I set off to Mel's friends' house. There was a wee do going on with a couple of their rellies.

In central Bristol, on a narrow street just off the city centre, someone had set up a drum n' bass street party, more nitrous oxide than Battenburg cake. I went into the bar right outside the bottleneck created by the ten-foot-high speaker system and asked the barmaid what she thought of it. She wanted to say the right thing but clearly wasn't a drum n' bass fan. She said they'd got a licence for a Jubilee street party so it was all legit.

A bloke offered me some coke and tipped it into my hand. He said he could get me a half for twenty-five pounds so I went off and got the money, only to find he'd disappeared. Someone else was selling whippies -- nitrous oxide balloons -- which I find difficult to get the full effect from -- but I had a couple and it was funny seeing lots of people waggling them about in their mouths. It reduces people to children.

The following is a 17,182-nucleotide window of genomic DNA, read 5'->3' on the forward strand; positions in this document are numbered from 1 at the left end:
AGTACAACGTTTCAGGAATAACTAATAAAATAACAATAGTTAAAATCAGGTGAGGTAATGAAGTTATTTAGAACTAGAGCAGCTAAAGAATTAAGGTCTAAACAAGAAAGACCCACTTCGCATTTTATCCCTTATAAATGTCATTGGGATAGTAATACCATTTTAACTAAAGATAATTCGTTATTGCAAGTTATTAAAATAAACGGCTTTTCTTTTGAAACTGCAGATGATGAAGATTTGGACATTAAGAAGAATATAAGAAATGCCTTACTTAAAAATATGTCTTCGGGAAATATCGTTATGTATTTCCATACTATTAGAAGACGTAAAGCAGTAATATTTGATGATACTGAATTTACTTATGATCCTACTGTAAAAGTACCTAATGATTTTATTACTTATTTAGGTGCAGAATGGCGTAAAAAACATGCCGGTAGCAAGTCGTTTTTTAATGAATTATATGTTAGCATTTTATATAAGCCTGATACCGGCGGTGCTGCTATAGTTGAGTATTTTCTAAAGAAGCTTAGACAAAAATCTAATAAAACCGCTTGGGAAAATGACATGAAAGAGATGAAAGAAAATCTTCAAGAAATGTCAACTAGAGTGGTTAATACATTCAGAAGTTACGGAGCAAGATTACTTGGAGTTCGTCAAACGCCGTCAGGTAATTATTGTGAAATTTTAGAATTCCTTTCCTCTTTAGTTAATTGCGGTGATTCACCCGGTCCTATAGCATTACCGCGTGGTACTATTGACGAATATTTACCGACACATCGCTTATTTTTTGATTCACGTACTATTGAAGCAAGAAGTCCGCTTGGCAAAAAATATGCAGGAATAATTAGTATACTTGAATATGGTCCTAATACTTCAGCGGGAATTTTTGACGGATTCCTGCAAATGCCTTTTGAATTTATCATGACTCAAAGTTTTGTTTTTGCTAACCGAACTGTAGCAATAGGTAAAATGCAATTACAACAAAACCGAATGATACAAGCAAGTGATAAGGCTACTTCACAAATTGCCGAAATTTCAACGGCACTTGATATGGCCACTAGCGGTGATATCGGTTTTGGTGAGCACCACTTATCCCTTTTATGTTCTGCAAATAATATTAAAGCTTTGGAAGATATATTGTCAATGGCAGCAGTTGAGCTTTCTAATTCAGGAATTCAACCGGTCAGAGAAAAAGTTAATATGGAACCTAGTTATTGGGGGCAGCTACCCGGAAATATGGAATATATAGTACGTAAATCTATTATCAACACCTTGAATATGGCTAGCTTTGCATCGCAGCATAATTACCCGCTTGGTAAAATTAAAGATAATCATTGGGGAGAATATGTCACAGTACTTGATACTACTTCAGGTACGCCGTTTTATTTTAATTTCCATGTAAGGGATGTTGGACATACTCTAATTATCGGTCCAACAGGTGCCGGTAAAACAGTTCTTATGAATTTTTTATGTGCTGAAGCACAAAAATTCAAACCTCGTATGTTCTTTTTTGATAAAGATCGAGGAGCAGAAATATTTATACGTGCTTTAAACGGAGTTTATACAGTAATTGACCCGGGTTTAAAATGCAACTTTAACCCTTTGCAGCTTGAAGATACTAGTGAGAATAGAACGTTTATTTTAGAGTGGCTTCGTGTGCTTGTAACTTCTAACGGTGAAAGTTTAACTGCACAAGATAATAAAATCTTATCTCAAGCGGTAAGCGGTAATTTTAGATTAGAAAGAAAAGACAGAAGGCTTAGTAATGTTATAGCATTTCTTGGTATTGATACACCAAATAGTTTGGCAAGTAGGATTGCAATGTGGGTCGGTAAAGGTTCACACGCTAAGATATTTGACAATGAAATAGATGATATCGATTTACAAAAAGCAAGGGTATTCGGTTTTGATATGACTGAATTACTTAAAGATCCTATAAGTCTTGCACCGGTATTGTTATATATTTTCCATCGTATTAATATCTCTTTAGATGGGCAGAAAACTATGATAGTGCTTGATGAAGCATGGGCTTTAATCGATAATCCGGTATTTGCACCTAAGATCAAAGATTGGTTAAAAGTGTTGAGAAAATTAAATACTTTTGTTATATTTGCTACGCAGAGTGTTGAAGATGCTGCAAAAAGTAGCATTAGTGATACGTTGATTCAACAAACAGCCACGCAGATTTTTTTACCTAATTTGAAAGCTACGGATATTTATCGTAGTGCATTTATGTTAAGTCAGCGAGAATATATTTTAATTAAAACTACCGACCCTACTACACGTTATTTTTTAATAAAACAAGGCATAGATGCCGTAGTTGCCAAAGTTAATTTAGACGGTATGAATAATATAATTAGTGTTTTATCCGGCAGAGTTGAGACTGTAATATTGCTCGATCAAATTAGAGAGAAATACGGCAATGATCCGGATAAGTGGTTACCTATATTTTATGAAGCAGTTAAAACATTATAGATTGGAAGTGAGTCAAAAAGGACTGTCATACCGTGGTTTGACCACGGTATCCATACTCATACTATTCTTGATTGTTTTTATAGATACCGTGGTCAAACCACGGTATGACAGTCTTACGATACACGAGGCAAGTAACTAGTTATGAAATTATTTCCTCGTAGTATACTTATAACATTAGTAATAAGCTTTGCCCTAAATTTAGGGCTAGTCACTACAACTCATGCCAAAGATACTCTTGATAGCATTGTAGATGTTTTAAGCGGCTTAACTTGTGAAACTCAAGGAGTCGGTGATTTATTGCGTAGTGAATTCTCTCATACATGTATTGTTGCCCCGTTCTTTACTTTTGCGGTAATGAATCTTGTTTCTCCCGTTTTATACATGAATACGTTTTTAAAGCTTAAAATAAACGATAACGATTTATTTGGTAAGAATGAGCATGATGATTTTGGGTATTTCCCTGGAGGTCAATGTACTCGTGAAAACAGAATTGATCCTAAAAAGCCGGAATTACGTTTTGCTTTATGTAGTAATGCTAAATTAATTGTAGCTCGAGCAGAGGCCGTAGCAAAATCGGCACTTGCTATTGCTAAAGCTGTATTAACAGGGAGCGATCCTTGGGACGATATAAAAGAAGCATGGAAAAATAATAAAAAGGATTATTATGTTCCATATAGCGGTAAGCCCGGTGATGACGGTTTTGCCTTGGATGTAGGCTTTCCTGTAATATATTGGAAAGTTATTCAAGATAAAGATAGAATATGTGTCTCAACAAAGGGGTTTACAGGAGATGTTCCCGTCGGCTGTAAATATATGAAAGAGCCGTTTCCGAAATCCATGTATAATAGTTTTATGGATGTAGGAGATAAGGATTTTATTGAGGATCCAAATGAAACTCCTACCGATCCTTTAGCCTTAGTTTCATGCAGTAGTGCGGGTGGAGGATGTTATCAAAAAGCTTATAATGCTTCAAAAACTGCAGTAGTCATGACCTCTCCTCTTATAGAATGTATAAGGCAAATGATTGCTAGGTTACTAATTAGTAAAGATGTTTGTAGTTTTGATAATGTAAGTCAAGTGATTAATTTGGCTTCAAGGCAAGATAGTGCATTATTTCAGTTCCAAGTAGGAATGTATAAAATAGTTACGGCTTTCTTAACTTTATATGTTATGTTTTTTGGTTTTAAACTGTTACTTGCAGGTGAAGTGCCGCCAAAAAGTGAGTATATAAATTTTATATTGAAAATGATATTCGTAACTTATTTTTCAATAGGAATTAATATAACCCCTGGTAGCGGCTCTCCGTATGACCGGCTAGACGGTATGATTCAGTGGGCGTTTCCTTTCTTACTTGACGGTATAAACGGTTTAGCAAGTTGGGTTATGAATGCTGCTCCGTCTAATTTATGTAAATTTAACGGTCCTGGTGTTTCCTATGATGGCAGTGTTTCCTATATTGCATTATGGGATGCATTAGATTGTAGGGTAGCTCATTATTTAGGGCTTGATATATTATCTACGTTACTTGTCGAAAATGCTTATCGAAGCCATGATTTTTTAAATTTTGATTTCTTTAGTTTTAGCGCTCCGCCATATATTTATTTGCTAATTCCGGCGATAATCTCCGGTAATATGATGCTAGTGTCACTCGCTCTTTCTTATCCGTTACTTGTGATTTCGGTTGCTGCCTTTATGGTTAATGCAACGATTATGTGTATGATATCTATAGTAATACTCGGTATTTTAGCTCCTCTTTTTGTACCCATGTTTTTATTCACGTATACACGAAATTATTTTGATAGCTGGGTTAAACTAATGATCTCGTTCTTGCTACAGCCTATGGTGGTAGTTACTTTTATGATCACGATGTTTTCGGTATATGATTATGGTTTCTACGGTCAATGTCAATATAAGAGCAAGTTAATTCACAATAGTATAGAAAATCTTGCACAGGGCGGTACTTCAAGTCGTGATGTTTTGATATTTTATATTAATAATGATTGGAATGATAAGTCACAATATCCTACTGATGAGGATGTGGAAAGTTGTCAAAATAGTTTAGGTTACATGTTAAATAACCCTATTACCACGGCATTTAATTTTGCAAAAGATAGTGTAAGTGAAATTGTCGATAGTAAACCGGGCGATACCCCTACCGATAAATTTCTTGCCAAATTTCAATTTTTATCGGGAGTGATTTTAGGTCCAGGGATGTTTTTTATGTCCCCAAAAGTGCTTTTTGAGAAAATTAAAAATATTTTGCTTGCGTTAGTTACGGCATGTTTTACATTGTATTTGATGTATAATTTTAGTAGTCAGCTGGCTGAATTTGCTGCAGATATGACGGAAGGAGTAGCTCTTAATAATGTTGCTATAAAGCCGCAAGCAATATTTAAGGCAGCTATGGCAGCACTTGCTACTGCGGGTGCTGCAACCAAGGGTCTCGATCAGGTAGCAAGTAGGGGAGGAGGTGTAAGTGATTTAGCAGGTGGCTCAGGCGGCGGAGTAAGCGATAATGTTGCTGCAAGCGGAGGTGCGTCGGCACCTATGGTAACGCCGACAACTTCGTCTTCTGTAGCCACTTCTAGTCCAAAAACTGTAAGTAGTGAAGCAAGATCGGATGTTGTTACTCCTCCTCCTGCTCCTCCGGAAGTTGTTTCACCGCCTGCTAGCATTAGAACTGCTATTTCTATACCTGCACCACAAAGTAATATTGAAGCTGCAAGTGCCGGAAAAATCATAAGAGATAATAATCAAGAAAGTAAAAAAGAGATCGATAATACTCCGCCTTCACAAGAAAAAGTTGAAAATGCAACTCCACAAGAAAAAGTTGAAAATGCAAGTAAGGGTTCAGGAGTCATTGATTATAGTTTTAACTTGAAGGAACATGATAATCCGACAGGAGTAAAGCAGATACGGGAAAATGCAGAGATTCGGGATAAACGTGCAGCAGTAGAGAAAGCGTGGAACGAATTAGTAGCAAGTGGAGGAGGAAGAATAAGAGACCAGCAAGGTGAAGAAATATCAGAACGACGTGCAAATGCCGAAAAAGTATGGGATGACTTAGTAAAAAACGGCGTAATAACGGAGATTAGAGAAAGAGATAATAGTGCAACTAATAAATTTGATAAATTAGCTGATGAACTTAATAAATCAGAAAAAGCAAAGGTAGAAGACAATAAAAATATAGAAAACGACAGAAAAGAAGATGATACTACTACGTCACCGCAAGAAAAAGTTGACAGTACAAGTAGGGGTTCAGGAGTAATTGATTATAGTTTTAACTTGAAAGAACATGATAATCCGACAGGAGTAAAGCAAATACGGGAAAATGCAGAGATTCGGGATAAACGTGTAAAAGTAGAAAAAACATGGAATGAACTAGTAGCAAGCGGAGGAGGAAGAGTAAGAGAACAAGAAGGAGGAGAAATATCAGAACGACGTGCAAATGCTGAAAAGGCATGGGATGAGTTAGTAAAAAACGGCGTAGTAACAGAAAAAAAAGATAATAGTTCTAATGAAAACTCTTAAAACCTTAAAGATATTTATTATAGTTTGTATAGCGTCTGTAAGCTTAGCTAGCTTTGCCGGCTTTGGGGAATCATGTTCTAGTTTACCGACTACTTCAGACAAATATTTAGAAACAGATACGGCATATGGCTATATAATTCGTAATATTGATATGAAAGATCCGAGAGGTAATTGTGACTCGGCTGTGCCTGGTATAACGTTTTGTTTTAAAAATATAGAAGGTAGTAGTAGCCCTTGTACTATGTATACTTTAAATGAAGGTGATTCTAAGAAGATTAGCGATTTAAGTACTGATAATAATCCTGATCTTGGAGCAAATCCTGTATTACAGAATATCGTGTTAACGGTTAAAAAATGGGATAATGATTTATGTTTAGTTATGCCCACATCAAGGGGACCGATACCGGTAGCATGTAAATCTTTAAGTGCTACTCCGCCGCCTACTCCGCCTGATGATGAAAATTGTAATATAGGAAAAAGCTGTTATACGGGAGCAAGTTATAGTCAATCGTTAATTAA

Time to go though. As I sped up a road, too fast, bit drunk, a little coked and nitrous oxide-ided, I swerved to avoid a pothole and then came erratically down onto the road. A car stopped and the woman asked me if I was OK, as did some young men on the riverbank. I so wanted to be polite to them, and return myself to sobriety that I said "yes yes", and asked the latter if they'd been fishing.

I carried on to Mel's friends' house but soon had to leave. I was shocked at the state of my bloodied hands, and was soon fading, trying to talk but making an exhibition of myself by doing so. got home, and went straight to bed. In the morning, I saw spatters of blood all over my tee shirt, and these stinging hands, short of skin, which still hurt now, four days in.

On Sunday I went to Mel's. "You kept saying 'it's a learning curve' at Tina's. You said that the last time you came off your scooter. Anyway, what are you going to do with those hands? You can't..." and she pushed her be-bra'd frontage forwards. When we hugged, I clasped her between my forearms.


I'm not over-keen on going out dancing by myself, so I post on a local forum.

There were many replies but none that have turned into an actual night out yet. Some people have said "come and say hello at my gig", but although I welcome the friendly intent, I wasn't fishing for invites to hang around a DJ booth awkwardly for five minutes before going back to the solitary condition I was hoping to escape.